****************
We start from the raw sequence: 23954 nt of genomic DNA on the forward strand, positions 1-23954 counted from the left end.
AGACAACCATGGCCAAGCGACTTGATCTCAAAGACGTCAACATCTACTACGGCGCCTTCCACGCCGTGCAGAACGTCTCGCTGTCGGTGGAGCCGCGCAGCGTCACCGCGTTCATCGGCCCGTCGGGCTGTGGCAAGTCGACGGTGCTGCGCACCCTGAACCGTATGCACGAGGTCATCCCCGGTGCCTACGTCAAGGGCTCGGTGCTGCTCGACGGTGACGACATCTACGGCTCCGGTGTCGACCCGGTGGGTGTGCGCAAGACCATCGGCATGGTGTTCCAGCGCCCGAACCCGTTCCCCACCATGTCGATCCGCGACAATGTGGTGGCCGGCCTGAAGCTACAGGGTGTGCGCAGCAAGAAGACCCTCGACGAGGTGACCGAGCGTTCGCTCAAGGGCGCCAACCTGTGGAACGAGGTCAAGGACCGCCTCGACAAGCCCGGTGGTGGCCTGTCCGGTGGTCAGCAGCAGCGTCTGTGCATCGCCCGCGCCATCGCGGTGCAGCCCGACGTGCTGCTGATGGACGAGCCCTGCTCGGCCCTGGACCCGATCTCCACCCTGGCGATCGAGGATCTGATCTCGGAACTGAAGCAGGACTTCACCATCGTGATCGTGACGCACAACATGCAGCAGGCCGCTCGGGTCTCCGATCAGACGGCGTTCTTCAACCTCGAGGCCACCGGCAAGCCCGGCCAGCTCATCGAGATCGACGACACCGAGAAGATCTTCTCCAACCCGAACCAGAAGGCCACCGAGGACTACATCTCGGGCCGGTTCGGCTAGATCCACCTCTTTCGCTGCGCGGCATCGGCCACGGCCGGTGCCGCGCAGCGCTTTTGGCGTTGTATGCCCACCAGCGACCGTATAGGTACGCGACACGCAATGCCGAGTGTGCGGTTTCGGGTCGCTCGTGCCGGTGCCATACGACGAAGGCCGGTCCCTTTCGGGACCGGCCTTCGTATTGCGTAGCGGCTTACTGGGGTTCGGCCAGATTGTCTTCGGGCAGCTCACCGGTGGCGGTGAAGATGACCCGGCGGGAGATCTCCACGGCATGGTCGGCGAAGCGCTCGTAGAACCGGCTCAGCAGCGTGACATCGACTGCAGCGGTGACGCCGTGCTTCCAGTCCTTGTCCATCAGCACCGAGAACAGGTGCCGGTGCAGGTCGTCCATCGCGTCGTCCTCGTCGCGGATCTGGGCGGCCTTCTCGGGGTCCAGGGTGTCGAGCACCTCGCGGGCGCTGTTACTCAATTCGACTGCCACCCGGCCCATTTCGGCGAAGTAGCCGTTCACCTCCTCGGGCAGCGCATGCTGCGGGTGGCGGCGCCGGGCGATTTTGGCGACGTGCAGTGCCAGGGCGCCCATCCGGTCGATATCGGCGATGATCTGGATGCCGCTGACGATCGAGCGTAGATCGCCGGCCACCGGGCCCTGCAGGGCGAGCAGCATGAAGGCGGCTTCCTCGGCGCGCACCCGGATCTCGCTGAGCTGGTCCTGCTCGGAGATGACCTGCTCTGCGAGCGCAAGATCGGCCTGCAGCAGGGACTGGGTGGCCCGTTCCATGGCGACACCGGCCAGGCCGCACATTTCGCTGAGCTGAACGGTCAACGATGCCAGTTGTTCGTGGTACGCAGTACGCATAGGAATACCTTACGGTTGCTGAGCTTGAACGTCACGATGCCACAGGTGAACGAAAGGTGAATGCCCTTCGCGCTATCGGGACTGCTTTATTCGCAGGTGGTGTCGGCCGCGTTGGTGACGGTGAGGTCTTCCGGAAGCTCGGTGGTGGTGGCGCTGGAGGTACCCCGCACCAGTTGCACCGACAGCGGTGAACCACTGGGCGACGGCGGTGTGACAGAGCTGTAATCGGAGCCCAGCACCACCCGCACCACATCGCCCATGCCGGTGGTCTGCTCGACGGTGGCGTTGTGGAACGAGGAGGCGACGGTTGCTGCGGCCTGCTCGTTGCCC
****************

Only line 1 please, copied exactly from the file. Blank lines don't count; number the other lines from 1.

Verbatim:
We start from the raw sequence: 23954 nt of genomic DNA on the forward strand, positions 1-23954 counted from the left end.